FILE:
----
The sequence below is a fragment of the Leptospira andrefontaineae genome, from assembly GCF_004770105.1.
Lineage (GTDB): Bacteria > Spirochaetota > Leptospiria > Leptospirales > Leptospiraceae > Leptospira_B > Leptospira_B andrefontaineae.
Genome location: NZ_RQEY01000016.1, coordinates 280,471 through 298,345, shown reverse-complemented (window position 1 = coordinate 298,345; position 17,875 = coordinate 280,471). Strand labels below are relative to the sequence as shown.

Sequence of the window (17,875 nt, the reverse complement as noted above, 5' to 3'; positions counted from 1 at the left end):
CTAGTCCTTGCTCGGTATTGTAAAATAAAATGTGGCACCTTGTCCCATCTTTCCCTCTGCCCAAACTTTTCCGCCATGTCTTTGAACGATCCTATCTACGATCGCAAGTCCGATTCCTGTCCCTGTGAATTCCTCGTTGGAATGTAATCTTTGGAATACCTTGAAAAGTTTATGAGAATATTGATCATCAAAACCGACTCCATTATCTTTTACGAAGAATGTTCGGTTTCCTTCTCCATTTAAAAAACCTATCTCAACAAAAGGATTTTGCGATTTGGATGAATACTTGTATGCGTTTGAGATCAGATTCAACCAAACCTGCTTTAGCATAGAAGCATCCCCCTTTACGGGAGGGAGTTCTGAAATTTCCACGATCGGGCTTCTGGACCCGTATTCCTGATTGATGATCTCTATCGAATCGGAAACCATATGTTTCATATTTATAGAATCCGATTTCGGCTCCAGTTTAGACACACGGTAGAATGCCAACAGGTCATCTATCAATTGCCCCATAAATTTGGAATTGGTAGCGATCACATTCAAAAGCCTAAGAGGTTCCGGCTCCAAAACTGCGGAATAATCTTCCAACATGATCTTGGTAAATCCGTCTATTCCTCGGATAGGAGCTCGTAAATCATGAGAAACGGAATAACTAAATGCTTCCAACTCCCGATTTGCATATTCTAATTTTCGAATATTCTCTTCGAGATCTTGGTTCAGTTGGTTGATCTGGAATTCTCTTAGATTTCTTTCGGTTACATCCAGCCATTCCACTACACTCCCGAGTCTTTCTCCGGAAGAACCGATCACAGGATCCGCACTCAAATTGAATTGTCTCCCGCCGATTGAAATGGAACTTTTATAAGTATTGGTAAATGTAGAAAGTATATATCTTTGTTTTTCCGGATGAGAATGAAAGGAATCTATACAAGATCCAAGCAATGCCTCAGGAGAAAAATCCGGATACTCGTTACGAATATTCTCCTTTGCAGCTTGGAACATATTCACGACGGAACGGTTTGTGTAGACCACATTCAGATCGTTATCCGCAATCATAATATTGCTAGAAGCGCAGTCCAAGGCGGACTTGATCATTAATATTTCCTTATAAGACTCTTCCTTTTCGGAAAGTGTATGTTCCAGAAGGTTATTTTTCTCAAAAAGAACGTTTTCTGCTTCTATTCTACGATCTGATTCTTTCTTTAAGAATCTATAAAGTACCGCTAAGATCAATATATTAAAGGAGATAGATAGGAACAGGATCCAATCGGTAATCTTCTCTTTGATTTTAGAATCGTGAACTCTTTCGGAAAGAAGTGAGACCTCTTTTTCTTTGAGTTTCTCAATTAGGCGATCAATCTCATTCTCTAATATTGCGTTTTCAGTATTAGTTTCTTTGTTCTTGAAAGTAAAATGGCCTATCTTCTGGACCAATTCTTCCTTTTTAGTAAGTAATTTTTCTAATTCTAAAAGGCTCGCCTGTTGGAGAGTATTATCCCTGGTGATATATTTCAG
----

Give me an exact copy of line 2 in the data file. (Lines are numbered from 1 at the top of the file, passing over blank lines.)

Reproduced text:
Lineage (GTDB): Bacteria > Spirochaetota > Leptospiria > Leptospirales > Leptospiraceae > Leptospira_B > Leptospira_B andrefontaineae.